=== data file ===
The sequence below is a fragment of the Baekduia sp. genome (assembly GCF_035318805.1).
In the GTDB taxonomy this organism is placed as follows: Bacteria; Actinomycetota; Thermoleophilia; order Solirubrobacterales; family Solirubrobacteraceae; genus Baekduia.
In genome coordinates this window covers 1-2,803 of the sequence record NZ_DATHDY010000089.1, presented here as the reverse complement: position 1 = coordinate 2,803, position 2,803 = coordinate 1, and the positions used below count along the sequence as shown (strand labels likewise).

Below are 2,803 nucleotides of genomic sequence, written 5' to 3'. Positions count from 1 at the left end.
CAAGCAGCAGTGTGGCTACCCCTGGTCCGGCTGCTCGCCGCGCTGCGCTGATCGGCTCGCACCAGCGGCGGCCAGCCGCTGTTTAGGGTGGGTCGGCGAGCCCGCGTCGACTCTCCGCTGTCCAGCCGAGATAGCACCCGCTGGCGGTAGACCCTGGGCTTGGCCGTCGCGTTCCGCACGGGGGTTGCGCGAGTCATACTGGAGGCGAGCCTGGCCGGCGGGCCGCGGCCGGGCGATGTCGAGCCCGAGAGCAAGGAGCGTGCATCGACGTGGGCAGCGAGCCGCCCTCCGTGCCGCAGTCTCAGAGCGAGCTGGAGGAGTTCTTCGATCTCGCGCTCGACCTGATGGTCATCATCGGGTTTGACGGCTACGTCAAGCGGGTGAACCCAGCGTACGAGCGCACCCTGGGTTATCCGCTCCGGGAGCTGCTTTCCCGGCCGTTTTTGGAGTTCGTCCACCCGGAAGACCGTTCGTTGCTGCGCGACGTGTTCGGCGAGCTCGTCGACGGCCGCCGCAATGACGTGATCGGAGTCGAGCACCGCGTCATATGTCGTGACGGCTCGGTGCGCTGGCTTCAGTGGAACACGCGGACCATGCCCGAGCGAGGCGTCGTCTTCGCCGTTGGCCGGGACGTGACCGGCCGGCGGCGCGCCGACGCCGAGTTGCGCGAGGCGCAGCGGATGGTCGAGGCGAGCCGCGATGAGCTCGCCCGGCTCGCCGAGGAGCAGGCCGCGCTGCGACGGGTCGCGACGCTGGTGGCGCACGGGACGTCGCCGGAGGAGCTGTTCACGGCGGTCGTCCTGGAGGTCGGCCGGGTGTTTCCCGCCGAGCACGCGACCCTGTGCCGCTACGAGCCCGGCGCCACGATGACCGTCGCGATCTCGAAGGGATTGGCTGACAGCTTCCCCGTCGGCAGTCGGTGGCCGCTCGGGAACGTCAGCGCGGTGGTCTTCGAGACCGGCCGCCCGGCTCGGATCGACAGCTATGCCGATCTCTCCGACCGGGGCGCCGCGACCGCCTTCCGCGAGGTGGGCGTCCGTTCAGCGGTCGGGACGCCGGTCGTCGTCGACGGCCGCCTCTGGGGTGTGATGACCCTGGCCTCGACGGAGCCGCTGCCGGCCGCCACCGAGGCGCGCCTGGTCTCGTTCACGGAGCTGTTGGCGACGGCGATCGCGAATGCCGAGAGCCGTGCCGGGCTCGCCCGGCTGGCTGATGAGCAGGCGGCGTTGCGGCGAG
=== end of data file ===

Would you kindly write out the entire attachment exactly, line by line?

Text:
The sequence below is a fragment of the Baekduia sp. genome (assembly GCF_035318805.1).
In the GTDB taxonomy this organism is placed as follows: Bacteria; Actinomycetota; Thermoleophilia; order Solirubrobacterales; family Solirubrobacteraceae; genus Baekduia.
In genome coordinates this window covers 1-2,803 of the sequence record NZ_DATHDY010000089.1, presented here as the reverse complement: position 1 = coordinate 2,803, position 2,803 = coordinate 1, and the positions used below count along the sequence as shown (strand labels likewise).

Below are 2,803 nucleotides of genomic sequence, written 5' to 3'. Positions count from 1 at the left end.
CAAGCAGCAGTGTGGCTACCCCTGGTCCGGCTGCTCGCCGCGCTGCGCTGATCGGCTCGCACCAGCGGCGGCCAGCCGCTGTTTAGGGTGGGTCGGCGAGCCCGCGTCGACTCTCCGCTGTCCAGCCGAGATAGCACCCGCTGGCGGTAGACCCTGGGCTTGGCCGTCGCGTTCCGCACGGGGGTTGCGCGAGTCATACTGGAGGCGAGCCTGGCCGGCGGGCCGCGGCCGGGCGATGTCGAGCCCGAGAGCAAGGAGCGTGCATCGACGTGGGCAGCGAGCCGCCCTCCGTGCCGCAGTCTCAGAGCGAGCTGGAGGAGTTCTTCGATCTCGCGCTCGACCTGATGGTCATCATCGGGTTTGACGGCTACGTCAAGCGGGTGAACCCAGCGTACGAGCGCACCCTGGGTTATCCGCTCCGGGAGCTGCTTTCCCGGCCGTTTTTGGAGTTCGTCCACCCGGAAGACCGTTCGTTGCTGCGCGACGTGTTCGGCGAGCTCGTCGACGGCCGCCGCAATGACGTGATCGGAGTCGAGCACCGCGTCATATGTCGTGACGGCTCGGTGCGCTGGCTTCAGTGGAACACGCGGACCATGCCCGAGCGAGGCGTCGTCTTCGCCGTTGGCCGGGACGTGACCGGCCGGCGGCGCGCCGACGCCGAGTTGCGCGAGGCGCAGCGGATGGTCGAGGCGAGCCGCGATGAGCTCGCCCGGCTCGCCGAGGAGCAGGCCGCGCTGCGACGGGTCGCGACGCTGGTGGCGCACGGGACGTCGCCGGAGGAGCTGTTCACGGCGGTCGTCCTGGAGGTCGGCCGGGTGTTTCCCGCCGAGCACGCGACCCTGTGCCGCTACGAGCCCGGCGCCACGATGACCGTCGCGATCTCGAAGGGATTGGCTGACAGCTTCCCCGTCGGCAGTCGGTGGCCGCTCGGGAACGTCAGCGCGGTGGTCTTCGAGACCGGCCGCCCGGCTCGGATCGACAGCTATGCCGATCTCTCCGACCGGGGCGCCGCGACCGCCTTCCGCGAGGTGGGCGTCCGTTCAGCGGTCGGGACGCCGGTCGTCGTCGACGGCCGCCTCTGGGGTGTGATGACCCTGGCCTCGACGGAGCCGCTGCCGGCCGCCACCGAGGCGCGCCTGGTCTCGTTCACGGAGCTGTTGGCGACGGCGATCGCGAATGCCGAGAGCCGTGCCGGGCTCGCCCGGCTGGCTGATGAGCAGGCGGCGTTGCGGCGAG